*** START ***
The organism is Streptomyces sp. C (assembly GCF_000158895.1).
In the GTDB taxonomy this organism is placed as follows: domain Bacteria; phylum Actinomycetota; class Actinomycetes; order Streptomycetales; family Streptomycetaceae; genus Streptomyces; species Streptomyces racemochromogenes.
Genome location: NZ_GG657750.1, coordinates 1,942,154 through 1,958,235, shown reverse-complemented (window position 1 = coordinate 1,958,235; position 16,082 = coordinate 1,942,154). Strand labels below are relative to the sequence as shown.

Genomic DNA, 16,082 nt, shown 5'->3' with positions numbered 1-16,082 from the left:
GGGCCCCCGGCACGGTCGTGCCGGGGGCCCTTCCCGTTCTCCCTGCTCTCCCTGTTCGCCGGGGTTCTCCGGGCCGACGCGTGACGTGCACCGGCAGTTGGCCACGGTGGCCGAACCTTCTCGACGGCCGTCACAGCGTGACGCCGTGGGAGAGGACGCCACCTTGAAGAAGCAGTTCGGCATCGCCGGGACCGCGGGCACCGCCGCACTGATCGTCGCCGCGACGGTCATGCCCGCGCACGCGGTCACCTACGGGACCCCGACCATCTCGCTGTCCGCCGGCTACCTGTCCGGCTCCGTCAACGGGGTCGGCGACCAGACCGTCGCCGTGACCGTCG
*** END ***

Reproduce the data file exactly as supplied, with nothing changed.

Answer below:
The organism is Streptomyces sp. C (assembly GCF_000158895.1).
In the GTDB taxonomy this organism is placed as follows: domain Bacteria; phylum Actinomycetota; class Actinomycetes; order Streptomycetales; family Streptomycetaceae; genus Streptomyces; species Streptomyces racemochromogenes.
Genome location: NZ_GG657750.1, coordinates 1,942,154 through 1,958,235, shown reverse-complemented (window position 1 = coordinate 1,958,235; position 16,082 = coordinate 1,942,154). Strand labels below are relative to the sequence as shown.

Genomic DNA, 16,082 nt, shown 5'->3' with positions numbered 1-16,082 from the left:
GGGCCCCCGGCACGGTCGTGCCGGGGGCCCTTCCCGTTCTCCCTGCTCTCCCTGTTCGCCGGGGTTCTCCGGGCCGACGCGTGACGTGCACCGGCAGTTGGCCACGGTGGCCGAACCTTCTCGACGGCCGTCACAGCGTGACGCCGTGGGAGAGGACGCCACCTTGAAGAAGCAGTTCGGCATCGCCGGGACCGCGGGCACCGCCGCACTGATCGTCGCCGCGACGGTCATGCCCGCGCACGCGGTCACCTACGGGACCCCGACCATCTCGCTGTCCGCCGGCTACCTGTCCGGCTCCGTCAACGGGGTCGGCGACCAGACCGTCGCCGTGACCGTCG